"Two people were injured and taken to hospital and a policeman was also taken to hospital." Between 500 and 800 demonstrators, according to the organizers, had gathered in Stockholm's southern suburb of Kärrtorp to protest against the spread of racism in their neighbourhood. "I was giving a speech when the Nazis came and started throwing bottles and crackers at the families," Students Against Racism member Enzo Nahuel told news agency TT at the time. Witnesses told The Local that the many children at the event had been so startled by fireworks and crackers that they began crying. The original demonstration was organized by the Line 17 Network, an umbrella civic organization that had warned over the increasing presence of Nazi propaganda in the area since last summer. The attack lead to an even bigger anti-racism demonstration, with several key political figures in attendance.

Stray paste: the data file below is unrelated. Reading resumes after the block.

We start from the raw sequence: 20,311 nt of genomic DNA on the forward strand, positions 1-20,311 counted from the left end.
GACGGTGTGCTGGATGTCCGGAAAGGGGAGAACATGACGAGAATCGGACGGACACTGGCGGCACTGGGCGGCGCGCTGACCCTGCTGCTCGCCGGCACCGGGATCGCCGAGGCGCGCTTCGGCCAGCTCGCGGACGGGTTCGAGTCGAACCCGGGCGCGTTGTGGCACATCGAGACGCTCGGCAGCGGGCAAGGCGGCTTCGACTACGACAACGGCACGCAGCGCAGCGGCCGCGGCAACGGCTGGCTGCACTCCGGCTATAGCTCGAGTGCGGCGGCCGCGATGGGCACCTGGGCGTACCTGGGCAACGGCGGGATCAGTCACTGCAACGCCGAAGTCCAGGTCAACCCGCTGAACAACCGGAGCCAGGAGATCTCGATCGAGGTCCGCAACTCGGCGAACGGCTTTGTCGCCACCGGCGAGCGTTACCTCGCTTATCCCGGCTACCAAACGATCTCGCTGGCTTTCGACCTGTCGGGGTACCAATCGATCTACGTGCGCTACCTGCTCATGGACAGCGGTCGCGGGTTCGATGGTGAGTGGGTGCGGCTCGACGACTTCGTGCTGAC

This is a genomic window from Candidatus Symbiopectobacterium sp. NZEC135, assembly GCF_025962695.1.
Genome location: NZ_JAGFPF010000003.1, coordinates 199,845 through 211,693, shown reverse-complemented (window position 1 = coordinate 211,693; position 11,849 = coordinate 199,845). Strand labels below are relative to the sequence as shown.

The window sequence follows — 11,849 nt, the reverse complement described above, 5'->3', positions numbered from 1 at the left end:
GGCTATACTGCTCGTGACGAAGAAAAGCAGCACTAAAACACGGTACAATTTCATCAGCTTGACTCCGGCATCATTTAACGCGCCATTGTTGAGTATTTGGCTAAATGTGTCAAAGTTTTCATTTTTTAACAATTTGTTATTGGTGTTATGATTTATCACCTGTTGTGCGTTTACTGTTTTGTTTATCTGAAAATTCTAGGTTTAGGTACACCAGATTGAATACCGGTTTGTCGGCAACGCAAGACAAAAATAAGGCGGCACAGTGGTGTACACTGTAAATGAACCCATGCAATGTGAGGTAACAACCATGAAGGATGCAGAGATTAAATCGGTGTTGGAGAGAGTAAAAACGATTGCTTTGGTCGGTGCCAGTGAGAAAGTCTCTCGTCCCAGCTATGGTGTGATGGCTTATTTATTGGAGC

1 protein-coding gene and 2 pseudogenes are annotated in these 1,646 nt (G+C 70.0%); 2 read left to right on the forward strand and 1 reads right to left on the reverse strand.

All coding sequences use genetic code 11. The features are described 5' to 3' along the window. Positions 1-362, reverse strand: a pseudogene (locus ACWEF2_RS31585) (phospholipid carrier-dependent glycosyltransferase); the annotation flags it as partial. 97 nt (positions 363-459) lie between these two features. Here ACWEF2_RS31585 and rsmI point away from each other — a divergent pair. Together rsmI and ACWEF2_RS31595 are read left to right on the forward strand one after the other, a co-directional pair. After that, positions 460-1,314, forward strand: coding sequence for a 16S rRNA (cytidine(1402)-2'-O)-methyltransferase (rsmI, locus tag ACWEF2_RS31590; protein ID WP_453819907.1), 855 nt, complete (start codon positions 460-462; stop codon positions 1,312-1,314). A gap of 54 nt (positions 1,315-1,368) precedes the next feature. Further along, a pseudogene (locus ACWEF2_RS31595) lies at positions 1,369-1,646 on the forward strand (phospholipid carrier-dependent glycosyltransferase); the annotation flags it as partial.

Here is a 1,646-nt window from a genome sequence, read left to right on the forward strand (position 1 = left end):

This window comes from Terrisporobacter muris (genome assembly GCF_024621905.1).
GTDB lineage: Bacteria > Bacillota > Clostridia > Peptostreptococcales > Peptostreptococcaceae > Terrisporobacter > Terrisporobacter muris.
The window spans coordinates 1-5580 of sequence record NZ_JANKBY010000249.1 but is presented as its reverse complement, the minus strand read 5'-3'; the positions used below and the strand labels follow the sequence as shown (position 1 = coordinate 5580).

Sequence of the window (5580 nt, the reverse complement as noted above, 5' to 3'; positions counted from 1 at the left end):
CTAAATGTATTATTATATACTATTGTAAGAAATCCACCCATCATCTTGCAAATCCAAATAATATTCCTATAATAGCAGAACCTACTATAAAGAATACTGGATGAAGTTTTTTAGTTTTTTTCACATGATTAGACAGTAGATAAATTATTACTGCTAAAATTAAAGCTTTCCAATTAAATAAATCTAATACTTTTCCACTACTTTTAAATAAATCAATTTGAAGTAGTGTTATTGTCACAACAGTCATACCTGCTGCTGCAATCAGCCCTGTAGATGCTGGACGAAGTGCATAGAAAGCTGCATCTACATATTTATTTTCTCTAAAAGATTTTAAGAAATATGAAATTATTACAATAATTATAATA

See video of the altercation
© The Local - Sweden


Ahead of Zero Discrimination Day, UN agency appeals for tolerance, dignity for all

27/2/2014- “Zero Discrimination Day,” to be marked on 1 March, is a worldwide call to promote and celebrate everyone’s right to a full life with dignity – no matter what they look like, where they come from or whom they love, declared the United Nations agency leading the world’s HIV/AIDS response, as it kicked off celebrations with a major event in Beijing. With strong calls for tolerance, unity and compassion, Michel Sidibé, Executive Director of the Joint UN Programme on HIV/AIDS (UNAIDS), launched Zero Discrimination Day at an event supported by the China Red Ribbon Foundation, Hanergy Holding Group, Chinese Government, civil society and celebrities. “The AIDS response itself has taught the world tremendous lessons in tolerance and compassion. We know that both the right to health and the right to dignity belong to everyone,” Mr. Sidibé told participants at the event, which wrapped up with more than 30 business leaders signing a pledge to eliminate discrimination in the workplace. “Working together, we can transform ourselves, our communities and our world to reach zero discrimination,” he added, in remarks that evoked the symbol for the UNAIDS Zero Discrimination campaign – the butterfly – widely recognized as a sign of transformation.